Preventing and Managing Food and Beverage Risks

By Christopher Bolger Senior Risk Manager, Venture Insurance Programs | March 30, 2014

Despite the revenue and guest comfort they provide, food and beverage amenities can be a major source of headaches for hotel executives. Beyond the workers' compensation impact of slips and falls in the kitchen, food and beverage operations present some of a hotel's most significant risks – from devastating fires and employee theft to the major liability exposure associated with food contamination and serving alcohol.

Hotel executives can limit their exposure by implementing a thorough risk management program with proven safety and training initiatives, as well as ensuring they have adequate insurance coverage for all their food and beverage risks. The result can be a safe and profitable food and beverage operation that provides value and pleasure for guests.

The Perils of Liquor Liability

Liquor sales are an important part of a hotel's business, but carry significant risk. Though alcohol-related deaths have dropped in the U.S. over the past ten years, alcohol kills around 14,000 Americans annually. In 40 states, dram laws hold businesses responsible (to varying degrees) for injury or damage caused by an intoxicated person to whom they have served alcohol. Such cases have resulted in multimillion dollar lawsuits against businesses.

The key to limiting your hotel's exposure in this area is proven employee training programs plus thoughtfully designed protocols for all staff. In fact, many insurers require a hotel with liquor liability risks to implement training programs and some offer discounts to hotels with training in place.

Staff should receive training in selling and serving alcohol, focusing on the skills they need to handle intoxicated people. Two common and respected alcohol service training programs are TIPS (Training for Intervention Procedures) and SMART (Serving Managers Responsibility Training). Have relevant staff undergo this training program as soon as they are hired, along with any other orientation programs you have in place.

Choose a Social Network!

The social network you are looking for is not available.

Close
Coming up in June 2019...

Sales & Marketing: Selling Experiences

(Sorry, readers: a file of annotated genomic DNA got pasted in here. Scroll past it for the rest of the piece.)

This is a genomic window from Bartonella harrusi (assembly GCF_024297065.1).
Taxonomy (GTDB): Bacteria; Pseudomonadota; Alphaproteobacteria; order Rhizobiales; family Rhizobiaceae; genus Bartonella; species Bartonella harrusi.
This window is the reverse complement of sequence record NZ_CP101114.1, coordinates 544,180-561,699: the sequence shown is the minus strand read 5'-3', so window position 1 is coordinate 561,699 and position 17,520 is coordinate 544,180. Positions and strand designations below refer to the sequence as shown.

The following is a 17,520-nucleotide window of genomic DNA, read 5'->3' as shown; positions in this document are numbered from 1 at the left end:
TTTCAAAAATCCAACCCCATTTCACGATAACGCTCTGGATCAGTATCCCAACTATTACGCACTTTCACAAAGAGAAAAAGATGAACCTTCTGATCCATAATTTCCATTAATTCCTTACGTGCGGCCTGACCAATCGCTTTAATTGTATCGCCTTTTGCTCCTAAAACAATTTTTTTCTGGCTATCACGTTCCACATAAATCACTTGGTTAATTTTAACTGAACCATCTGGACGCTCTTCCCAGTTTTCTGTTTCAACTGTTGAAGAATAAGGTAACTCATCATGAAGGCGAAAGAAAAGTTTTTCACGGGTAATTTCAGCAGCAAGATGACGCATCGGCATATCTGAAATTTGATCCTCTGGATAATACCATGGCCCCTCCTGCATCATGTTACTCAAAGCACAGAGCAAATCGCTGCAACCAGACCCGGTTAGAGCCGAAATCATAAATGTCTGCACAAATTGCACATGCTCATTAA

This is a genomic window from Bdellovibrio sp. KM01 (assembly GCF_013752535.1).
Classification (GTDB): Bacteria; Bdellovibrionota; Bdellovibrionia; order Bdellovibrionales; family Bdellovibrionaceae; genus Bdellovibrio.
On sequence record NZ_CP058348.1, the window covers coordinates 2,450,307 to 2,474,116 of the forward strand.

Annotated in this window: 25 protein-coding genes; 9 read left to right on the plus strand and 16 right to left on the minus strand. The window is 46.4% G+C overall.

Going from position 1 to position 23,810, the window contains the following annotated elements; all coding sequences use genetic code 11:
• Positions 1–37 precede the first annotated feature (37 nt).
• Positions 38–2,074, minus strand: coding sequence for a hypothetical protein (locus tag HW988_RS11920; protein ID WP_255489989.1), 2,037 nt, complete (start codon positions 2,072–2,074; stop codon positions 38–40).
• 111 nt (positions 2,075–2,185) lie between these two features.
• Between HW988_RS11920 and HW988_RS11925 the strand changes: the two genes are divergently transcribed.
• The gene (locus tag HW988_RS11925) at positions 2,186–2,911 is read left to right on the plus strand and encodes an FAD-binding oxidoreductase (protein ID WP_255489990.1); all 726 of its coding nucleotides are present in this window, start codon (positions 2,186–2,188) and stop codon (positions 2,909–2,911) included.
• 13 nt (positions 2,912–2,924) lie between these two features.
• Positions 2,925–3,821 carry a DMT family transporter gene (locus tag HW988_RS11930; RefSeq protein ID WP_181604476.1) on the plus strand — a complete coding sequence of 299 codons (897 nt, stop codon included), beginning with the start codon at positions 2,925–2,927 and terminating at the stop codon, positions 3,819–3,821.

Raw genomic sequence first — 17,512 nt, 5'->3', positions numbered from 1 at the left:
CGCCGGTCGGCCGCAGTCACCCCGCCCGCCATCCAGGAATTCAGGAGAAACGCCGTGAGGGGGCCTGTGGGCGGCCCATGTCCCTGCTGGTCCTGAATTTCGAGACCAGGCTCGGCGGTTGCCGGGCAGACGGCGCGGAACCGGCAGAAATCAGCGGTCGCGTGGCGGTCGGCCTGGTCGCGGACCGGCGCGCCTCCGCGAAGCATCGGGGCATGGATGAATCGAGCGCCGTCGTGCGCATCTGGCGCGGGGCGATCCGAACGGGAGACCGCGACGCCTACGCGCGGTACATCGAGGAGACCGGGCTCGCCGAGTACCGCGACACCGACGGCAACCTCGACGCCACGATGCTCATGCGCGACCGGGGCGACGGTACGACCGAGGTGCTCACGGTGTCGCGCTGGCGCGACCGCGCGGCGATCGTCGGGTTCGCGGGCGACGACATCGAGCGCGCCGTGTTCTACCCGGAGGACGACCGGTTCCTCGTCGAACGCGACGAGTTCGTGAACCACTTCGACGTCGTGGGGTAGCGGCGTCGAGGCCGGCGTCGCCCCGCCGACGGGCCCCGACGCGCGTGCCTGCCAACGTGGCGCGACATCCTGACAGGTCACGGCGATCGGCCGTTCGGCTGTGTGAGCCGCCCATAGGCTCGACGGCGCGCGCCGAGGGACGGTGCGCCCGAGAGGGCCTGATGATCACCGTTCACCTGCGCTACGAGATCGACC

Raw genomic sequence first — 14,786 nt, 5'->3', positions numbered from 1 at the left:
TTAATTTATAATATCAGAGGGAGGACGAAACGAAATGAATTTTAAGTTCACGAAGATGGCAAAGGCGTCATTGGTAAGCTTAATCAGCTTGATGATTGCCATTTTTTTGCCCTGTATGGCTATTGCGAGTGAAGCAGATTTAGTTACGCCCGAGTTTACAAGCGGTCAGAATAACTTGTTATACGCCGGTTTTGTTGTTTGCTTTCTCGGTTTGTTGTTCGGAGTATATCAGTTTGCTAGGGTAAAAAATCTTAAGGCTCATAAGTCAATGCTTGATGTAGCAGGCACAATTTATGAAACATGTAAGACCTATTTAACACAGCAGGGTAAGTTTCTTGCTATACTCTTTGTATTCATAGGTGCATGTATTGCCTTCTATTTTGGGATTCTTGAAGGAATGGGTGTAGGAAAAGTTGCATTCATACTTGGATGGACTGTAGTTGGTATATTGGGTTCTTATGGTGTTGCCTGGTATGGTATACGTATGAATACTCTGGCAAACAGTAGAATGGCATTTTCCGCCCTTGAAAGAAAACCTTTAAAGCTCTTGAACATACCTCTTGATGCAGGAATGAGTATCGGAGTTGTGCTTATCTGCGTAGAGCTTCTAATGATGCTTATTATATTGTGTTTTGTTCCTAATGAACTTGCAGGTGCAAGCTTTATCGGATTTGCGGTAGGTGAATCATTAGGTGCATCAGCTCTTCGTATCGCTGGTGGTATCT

There are innumerable strategies that Hotel Sales and Marketing Directors employ to find, engage and entice guests to their property, and those strategies are constantly evolving. A breakthrough technology, pioneering platform, or even a simple algorithm update can cause new trends to emerge and upend the best laid plans. Sales and marketing departments must remain agile so they can adapt to the ever changing digital landscape. As an example, the popularity of virtual reality is on the rise, as 360 interactive technologies become more mainstream. Chatbots and artificial intelligence are also poised to become the next big things, as they take guest personalization to a whole new level. But one sales and marketing trend that is currently resulting in major benefits for hotels is experiential marketing - the effort to deliver an experience to potential guests. Mainly this is accomplished through the creative use of video and images, and by utilizing what has become known as User Generated Content. By sharing actual personal content (videos and pictures) from satisfied guests who have experienced the delights of a property, prospective guests can more easily imagine themselves having the same experience. Similarly, Hotel Generated Content is equally important. Hotels are more than beds and effective video presentations can tell a compelling story - a story about what makes the hotel appealing and unique. A video walk-through of rooms is essential, as are video tours in different areas of a hotel. The goal is to highlight what makes the property exceptional, but also to show real people having real fun - an experience that prospective guests can have too. The June Hotel Business Review will report on some of these issues and strategies, and examine how some sales and marketing professionals are integrating them into their operations.